Nasa’s Orion deep space capsule launches
- 5 December 2014
- From the section Science & Environment
A rocket has launched from Florida carrying an unmanned version of the US space agency's new crew capsule - Orion.
The ship is designed eventually to take humans beyond the space station, to destinations such as the Moon and Mars.
Orion's brief flight today will be used to test critical technologies, like its heat shield and parachutes.
The Delta IV-Heavy rocket roared off the pad at Cape Canaveral at 07:05 local time (12:05 GMT).
It will throw the conical ship to 6,000km above the planet, to set up a fast re-entry into the Earth's atmosphere.
This will generate temperatures in the region of 2,000C, allowing engineers to check that Orion's thermal protection systems meet their specifications.
The mission teams will also get to watch how the parachutes deploy as they gently lower the capsule into Pacific waters off the coast of Mexico's Baja Peninsula.
That splashdown is expected to occur at about 11:30 EST (16:30 GMT).
Nasa has a drone in the area hoping to relay video of the final moments of descent.
US Navy divers in speedboats will move in to capture Orion when it hits the water. The floating ship will then be towed into the well deck of a support vessel.
Orion is reminiscent of the Apollo command ships that took men to the Moon in the 60s and 70s, only bigger and with cutting-edge systems.
It is being developed alongside a powerful new rocket that will have its own debut in 2017 or 2018.
Together, they will form the core capabilities needed to send humans beyond the International Space Station.
Thursday's mission is but one small step in a very long development programme.
Unable to call upon the financial resources of the Apollo era, Nasa is instead having to take a patient path.
Even if today it had a fully functioning Orion, with its dedicated rocket, the US space agency would not be able to mount a mission to another planetary body because the technologies to carry out surface operations have not been produced yet, and it could be the 2030s before we see them all - certainly, to do a Mars mission.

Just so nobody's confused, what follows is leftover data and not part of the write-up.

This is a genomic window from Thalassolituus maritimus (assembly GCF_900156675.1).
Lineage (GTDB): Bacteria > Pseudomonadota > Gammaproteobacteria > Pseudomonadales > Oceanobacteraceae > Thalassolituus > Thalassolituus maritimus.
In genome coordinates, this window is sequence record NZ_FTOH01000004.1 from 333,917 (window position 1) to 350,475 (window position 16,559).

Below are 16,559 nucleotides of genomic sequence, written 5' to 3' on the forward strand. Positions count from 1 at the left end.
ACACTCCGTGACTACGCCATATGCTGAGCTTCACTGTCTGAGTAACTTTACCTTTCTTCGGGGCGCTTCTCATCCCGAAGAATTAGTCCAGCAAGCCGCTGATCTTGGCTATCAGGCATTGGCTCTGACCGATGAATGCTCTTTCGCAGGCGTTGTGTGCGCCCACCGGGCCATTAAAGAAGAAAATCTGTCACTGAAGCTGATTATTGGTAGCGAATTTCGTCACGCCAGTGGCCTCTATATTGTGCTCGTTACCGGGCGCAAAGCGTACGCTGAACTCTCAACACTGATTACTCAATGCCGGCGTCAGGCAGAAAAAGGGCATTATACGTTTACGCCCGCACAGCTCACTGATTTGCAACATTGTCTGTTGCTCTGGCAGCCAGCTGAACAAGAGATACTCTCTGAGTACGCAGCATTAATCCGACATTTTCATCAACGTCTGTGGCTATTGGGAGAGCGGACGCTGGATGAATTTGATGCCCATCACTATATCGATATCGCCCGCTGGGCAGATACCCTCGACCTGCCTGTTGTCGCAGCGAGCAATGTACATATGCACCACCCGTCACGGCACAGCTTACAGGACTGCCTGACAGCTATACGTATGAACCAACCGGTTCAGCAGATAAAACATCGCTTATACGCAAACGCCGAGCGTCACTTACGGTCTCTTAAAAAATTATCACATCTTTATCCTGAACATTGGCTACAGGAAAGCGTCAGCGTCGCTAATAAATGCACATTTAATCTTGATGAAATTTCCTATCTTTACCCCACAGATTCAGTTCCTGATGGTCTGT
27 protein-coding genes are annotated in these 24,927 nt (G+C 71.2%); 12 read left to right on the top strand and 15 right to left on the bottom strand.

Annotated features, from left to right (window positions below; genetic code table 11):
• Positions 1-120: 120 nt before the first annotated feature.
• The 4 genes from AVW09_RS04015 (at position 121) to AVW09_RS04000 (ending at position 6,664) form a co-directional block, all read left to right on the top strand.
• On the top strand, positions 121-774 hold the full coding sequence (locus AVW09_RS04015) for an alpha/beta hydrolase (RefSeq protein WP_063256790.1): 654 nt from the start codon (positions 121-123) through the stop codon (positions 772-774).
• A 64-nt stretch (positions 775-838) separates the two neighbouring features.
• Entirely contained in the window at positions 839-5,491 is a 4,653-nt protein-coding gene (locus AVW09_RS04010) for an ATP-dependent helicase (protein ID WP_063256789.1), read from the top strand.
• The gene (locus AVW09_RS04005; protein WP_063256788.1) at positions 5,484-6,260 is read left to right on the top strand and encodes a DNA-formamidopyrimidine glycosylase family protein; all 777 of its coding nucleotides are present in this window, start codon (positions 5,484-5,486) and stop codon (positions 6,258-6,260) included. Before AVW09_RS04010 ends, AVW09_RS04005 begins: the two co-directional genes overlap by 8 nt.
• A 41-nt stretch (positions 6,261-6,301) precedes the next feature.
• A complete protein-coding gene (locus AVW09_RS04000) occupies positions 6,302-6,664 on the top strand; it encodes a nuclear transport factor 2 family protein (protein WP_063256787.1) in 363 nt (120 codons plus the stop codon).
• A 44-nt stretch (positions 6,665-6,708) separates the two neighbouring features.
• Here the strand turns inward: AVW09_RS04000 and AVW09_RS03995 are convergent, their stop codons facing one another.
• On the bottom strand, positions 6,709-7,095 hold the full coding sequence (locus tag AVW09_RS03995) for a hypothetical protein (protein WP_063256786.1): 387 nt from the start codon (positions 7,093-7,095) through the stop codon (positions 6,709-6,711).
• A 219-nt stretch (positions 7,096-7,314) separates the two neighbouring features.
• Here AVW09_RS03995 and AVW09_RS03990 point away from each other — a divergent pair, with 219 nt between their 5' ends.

To go to the Red Planet would require transfer vehicles, habitation modules, and effective supply and communication chains. And fundamental to the outcome of the whole venture would be a descent/ascent solution that enabled people to get down safely to the surface and then get back up again to make the journey home.
Nasa's chief scientist Ellen Stofan told the BBC: "We have all these technologies mapped out and we're asking, 'what is the most sustainable path we can get on (to achieve them)?' And when I say 'we', I don't just mean the United States because it's not just Nasa that's thinking about this; it's all the space agencies around the world."
To that end, the Europe Space Agency has been asked to provide the "back end" for all future Orion capsules.
This service module is principally the propulsion unit that drives Orion through space.
Nasa says it is open to similar contributions from other partners as well.
Nonetheless, some commentators, like the respected historian John Logsdon, are worried that the policy as laid out cannot continue in its current guise.
"The first Orion launch with a crew aboard is 2020/21, and then nothing very firmly is defined after that, although of course Nasa has plans. That's too slow-paced to keep the launch teams sharp, to keep everyone engaged. It's driven by the lack of money, not the technical barriers," he said.
But there is no doubting the enthusiasm within Nasa for the Orion project.
Rex Waldheim flew on the very last shuttle mission in 2011, and is now assisting the design of the capsule's interior systems.
He told BBC News: "The people that are actually going to fly in Orion - I just can't imagine the thrill they're going to have when they sit here at the Kennedy Space Centre atop the rocket, ready to go to the Moon or to Mars or an asteroid - these incredible destinations. It's just going to be spectacular."